Sure it is. Rivalries of 100 or so years don’t just fizzle out, but they do fluctuate in intensity.
In its prime, the Red Sox-Yankees rivalry was one of the most celebrated spectacles in professional sports. But recently it seems to have lost its fervor.
2004 marked the peak, and since then the rivalry has been in a steady decline.
Then there was the incident in August 2009 when Dustin Pedroia took exception to a bean-ball from Yankees pitcher Mark Melancon. Pedroia was escorted to first base by Jorge Posada as he and Melancon exchanged words.
But as any Boston or New York fan will tell you, it simply hasn’t been the same. The once epic rivalry has gone soft and many are left wondering why.
Well, here are a few theories.
(Also be sure to check out: The 10 Greatest Red Sox-Yankees Moments of the Last Decade)
The “Curse of the Bambino”—perhaps the most infamous tale in Boston lore—is now a distant memory thanks to heroic performances by the self-proclaimed “idiots” of 2004.
It’s been almost nine years since the Red Sox achieved the most historic comeback in sports history—overcoming a 3-0 deficit in the American League Championship Series, and advancing to the World Series to secure their first title in 86 years.
The organization then capped off another impressive World Series run in 2007, sweeping the Colorado Rockies and winning its second championship in four years.
Perhaps this played a role in the rivalry’s disintegration. The Red Sox’s sudden success has likely propelled the decline in animosity towards the Bronx Bombers.
The Red Sox and Yankees met in the ALCS three times from 1999 to 2004.
Playoff battles intensify everything. The stakes are high and emotions run wild.
One of the most infamous examples of postseason chippiness between the Red Sox and Yankees occurred during Game 3 of the 2003 ALCS. After left fielder Manny Ramirez took objection to a high pitch from Roger Clemens, both benches and bullpens cleared. Yankees bench coach Don Zimmer then charged at Pedro Martinez, only to be thrown to the ground by the Dominican pitcher.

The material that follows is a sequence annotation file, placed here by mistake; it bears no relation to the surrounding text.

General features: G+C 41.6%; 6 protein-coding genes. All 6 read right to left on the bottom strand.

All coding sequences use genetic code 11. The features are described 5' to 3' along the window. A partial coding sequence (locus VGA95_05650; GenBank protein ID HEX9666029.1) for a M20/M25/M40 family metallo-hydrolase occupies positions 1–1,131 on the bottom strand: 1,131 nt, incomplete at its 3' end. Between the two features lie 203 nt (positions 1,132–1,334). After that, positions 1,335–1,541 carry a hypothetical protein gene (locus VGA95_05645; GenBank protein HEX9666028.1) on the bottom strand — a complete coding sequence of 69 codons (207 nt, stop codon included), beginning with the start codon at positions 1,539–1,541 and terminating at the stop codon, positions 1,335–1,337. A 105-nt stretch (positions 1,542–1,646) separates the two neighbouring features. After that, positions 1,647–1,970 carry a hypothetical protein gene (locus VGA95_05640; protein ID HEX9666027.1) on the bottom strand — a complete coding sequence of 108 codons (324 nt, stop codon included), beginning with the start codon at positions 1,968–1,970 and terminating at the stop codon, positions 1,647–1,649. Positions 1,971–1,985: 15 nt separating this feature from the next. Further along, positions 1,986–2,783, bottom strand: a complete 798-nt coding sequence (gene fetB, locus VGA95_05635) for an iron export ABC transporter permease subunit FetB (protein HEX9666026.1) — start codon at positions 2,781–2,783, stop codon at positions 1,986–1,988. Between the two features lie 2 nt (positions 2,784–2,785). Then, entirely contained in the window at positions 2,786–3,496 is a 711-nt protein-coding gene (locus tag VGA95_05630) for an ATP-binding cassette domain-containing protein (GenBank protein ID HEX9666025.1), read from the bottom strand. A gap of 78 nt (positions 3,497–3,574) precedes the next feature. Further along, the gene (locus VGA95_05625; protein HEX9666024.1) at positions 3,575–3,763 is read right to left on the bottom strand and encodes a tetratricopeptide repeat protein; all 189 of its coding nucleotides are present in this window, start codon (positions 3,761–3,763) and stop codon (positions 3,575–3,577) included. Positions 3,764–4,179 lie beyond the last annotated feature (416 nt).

The series concluded after Aaron Boone's iconic walk-off home run in Game 7, clinching a World Series berth for New York.
Another notable incident happened during Game 7 of the 2004 ALCS. Donning riot gear, members of the NYPD were forced to line the walls of foul territory after fans began hurling bottles and other objects onto the field.
Moments like these define a rivalry.
Unfortunately it has been nearly a decade since fans have been treated to a Red Sox-Yankees postseason match up.
So how can we reignite this seemingly burnt-out flame? Perhaps another few playoff meetings between the two foes will spice things up again in the coming years.
The New York Yankees have a come a long way in recent years with regards to constructing a more likable team.
No true Red Sox fan will admit it, but the Yankees as of late have boasted some of baseball’s most personable players.
They are no longer a team with bone-headed characters such as Jason Giambi, Gary Sheffield and Roger Clemens; those players are long gone. Even perceived traitor Johnny Damon (currently a free agent) traded in his pinstripes for a different uniform, joining the Detroit Tigers in 2010.
Now New York consists of players with more colorful personalities, including Curtis Granderson, Robinson Cano and up until last year Nick Swisher (who is now with the Cleveland Indians).
And as for aging Yankees stalwarts such as Derek Jeter and Mariano Rivera, they are in the twilight years of their careers and—while still regularly booed at Fenway—receive subtle admiration for their longevity and contributions to the game.
Ten of the last 14 American League Championship Series have featured either the Red Sox or the Yankees (or both), with each franchise winning a pair of titles since 2000. Perhaps the resulting effect is a reduced sense of urgency in Boston.
Although Red Sox fans expect a perennial championship contender, now it appears they are relatively content with a deep playoff run (even if it falls short).
An adage, “maybe next year,” echoed the streets of Boston for 85 years, but it no longer exists. “Next year,” has come twice in the last decade.
And while there is still a sense of satisfaction, the thought of potentially winning a championship in Boston is not what it was pre-2004.